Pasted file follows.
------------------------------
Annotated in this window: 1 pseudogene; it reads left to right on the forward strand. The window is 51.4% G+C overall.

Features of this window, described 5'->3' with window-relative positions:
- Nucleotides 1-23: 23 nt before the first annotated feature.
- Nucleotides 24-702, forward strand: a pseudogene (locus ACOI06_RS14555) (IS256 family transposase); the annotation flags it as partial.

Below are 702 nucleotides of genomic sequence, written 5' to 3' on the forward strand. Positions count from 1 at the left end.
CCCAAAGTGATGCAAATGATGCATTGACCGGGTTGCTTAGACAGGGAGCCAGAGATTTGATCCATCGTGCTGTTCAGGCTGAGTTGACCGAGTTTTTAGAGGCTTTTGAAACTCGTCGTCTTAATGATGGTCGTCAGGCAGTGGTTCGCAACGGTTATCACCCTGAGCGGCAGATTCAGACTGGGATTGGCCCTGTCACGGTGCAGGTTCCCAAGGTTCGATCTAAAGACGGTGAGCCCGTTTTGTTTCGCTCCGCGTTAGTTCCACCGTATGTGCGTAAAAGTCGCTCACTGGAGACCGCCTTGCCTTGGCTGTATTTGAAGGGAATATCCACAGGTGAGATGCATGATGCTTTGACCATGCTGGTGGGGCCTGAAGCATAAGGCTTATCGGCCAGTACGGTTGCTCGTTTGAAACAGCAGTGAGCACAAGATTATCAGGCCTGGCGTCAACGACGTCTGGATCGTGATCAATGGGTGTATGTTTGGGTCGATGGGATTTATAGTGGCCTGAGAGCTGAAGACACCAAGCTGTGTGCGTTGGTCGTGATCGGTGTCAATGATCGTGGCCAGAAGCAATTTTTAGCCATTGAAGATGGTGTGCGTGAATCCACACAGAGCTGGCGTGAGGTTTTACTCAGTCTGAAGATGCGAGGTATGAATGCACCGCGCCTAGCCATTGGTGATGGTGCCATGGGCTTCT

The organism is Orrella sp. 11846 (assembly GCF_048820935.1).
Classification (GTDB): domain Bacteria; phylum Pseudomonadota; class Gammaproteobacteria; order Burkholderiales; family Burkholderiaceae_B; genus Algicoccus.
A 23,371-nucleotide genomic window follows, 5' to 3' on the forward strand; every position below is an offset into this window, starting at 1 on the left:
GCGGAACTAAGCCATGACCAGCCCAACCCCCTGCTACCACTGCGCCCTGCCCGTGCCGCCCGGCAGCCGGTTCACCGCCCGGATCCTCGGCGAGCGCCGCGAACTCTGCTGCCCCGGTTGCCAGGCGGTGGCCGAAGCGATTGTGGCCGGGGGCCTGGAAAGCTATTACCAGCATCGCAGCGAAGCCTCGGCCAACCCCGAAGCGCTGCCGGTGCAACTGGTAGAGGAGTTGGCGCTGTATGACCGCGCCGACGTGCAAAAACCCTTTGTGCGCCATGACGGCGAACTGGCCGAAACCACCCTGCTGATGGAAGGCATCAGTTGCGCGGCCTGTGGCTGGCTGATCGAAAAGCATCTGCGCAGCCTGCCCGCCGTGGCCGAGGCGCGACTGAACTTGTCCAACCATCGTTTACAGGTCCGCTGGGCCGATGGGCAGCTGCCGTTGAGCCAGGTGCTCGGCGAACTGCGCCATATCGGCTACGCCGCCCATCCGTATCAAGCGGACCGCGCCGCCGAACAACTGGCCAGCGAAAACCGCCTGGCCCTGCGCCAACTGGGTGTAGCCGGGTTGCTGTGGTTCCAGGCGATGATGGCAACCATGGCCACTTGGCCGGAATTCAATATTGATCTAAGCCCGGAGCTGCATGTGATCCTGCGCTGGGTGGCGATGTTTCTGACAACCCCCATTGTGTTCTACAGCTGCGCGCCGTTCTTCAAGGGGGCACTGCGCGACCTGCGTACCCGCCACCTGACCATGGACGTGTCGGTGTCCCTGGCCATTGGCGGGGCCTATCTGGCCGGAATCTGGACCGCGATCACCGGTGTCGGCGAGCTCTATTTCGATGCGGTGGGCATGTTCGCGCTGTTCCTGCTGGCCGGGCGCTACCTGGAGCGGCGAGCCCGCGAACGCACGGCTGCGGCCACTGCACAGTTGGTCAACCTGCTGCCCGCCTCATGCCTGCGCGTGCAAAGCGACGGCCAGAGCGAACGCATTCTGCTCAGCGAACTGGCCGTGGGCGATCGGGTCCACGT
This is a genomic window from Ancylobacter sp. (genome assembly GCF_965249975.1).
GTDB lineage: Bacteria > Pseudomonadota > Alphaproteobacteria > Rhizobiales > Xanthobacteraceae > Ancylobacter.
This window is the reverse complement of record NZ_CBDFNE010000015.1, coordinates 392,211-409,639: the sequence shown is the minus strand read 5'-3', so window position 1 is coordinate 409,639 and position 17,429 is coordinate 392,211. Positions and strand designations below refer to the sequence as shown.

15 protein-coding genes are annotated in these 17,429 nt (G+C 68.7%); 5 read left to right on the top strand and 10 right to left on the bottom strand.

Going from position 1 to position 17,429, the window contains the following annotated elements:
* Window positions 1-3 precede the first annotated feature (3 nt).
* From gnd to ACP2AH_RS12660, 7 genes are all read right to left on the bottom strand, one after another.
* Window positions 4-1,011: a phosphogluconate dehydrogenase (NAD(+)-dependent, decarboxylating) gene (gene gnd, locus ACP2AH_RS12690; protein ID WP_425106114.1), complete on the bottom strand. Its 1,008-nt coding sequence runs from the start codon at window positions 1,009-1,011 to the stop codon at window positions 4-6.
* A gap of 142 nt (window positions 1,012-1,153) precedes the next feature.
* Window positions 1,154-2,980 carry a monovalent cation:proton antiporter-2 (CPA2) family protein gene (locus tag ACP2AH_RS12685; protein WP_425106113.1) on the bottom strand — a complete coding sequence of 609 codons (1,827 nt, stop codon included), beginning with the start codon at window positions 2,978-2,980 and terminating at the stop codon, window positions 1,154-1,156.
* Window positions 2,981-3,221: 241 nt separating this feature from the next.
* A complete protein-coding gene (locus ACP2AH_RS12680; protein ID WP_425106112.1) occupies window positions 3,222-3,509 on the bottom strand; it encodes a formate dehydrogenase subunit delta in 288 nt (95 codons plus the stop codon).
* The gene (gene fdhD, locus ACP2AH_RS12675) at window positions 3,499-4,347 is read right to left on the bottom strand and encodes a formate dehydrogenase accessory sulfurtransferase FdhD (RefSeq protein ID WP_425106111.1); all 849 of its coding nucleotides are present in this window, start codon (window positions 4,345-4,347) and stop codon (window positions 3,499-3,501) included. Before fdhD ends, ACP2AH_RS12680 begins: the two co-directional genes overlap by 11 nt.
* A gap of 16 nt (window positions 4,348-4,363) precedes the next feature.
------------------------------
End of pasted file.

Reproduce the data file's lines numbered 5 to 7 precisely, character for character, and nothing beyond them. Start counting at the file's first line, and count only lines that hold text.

Below are 702 nucleotides of genomic sequence, written 5' to 3' on the forward strand. Positions count from 1 at the left end.
CCCAAAGTGATGCAAATGATGCATTGACCGGGTTGCTTAGACAGGGAGCCAGAGATTTGATCCATCGTGCTGTTCAGGCTGAGTTGACCGAGTTTTTAGAGGCTTTTGAAACTCGTCGTCTTAATGATGGTCGTCAGGCAGTGGTTCGCAACGGTTATCACCCTGAGCGGCAGATTCAGACTGGGATTGGCCCTGTCACGGTGCAGGTTCCCAAGGTTCGATCTAAAGACGGTGAGCCCGTTTTGTTTCGCTCCGCGTTAGTTCCACCGTATGTGCGTAAAAGTCGCTCACTGGAGACCGCCTTGCCTTGGCTGTATTTGAAGGGAATATCCACAGGTGAGATGCATGATGCTTTGACCATGCTGGTGGGGCCTGAAGCATAAGGCTTATCGGCCAGTACGGTTGCTCGTTTGAAACAGCAGTGAGCACAAGATTATCAGGCCTGGCGTCAACGACGTCTGGATCGTGATCAATGGGTGTATGTTTGGGTCGATGGGATTTATAGTGGCCTGAGAGCTGAAGACACCAAGCTGTGTGCGTTGGTCGTGATCGGTGTCAATGATCGTGGCCAGAAGCAATTTTTAGCCATTGAAGATGGTGTGCGTGAATCCACACAGAGCTGGCGTGAGGTTTTACTCAGTCTGAAGATGCGAGGTATGAATGCACCGCGCCTAGCCATTGGTGATGGTGCCATGGGCTTCT

The organism is Orrella sp. 11846 (assembly GCF_048820935.1).